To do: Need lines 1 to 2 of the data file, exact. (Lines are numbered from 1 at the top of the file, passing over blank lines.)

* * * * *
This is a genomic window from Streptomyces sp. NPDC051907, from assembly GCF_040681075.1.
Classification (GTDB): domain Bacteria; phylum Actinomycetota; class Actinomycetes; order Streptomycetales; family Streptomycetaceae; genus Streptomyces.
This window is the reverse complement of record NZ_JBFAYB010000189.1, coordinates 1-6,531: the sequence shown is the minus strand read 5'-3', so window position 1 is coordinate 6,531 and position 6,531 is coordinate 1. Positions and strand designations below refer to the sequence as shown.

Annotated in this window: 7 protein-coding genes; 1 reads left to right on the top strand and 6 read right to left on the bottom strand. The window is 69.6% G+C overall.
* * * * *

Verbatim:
This is a genomic window from Streptomyces sp. NPDC051907, from assembly GCF_040681075.1.
Classification (GTDB): domain Bacteria; phylum Actinomycetota; class Actinomycetes; order Streptomycetales; family Streptomycetaceae; genus Streptomyces.